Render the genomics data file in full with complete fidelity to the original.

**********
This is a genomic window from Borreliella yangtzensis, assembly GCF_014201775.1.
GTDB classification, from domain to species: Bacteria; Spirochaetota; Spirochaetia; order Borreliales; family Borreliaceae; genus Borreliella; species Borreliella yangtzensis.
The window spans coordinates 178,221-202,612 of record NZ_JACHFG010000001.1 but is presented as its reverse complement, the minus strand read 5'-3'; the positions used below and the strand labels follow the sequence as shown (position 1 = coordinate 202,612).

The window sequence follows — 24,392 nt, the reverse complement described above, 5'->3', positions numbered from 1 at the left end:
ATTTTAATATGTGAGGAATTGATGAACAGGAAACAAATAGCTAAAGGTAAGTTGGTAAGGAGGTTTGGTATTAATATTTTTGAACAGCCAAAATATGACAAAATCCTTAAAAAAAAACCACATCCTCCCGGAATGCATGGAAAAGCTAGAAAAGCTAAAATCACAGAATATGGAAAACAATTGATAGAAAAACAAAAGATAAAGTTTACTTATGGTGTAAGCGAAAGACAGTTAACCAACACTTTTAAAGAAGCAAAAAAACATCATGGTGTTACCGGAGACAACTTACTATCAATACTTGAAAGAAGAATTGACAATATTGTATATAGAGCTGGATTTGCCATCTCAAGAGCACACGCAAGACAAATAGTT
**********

This is a genomic window from Borreliella yangtzensis, assembly GCF_014201775.1.
GTDB classification, from domain to species: Bacteria; Spirochaetota; Spirochaetia; order Borreliales; family Borreliaceae; genus Borreliella; species Borreliella yangtzensis.
The window spans coordinates 178,221-202,612 of record NZ_JACHFG010000001.1 but is presented as its reverse complement, the minus strand read 5'-3'; the positions used below and the strand labels follow the sequence as shown (position 1 = coordinate 202,612).

The window sequence follows — 24,392 nt, the reverse complement described above, 5'->3', positions numbered from 1 at the left end:
ATTTTAATATGTGAGGAATTGATGAACAGGAAACAAATAGCTAAAGGTAAGTTGGTAAGGAGGTTTGGTATTAATATTTTTGAACAGCCAAAATATGACAAAATCCTTAAAAAAAAACCACATCCTCCCGGAATGCATGGAAAAGCTAGAAAAGCTAAAATCACAGAATATGGAAAACAATTGATAGAAAAACAAAAGATAAAGTTTACTTATGGTGTAAGCGAAAGACAGTTAACCAACACTTTTAAAGAAGCAAAAAAACATCATGGTGTTACCGGAGACAACTTACTATCAATACTTGAAAGAAGAATTGACAATATTGTATATAGAGCTGGATTTGCCATCTCAAGAGCACACGCAAGACAAATAGTT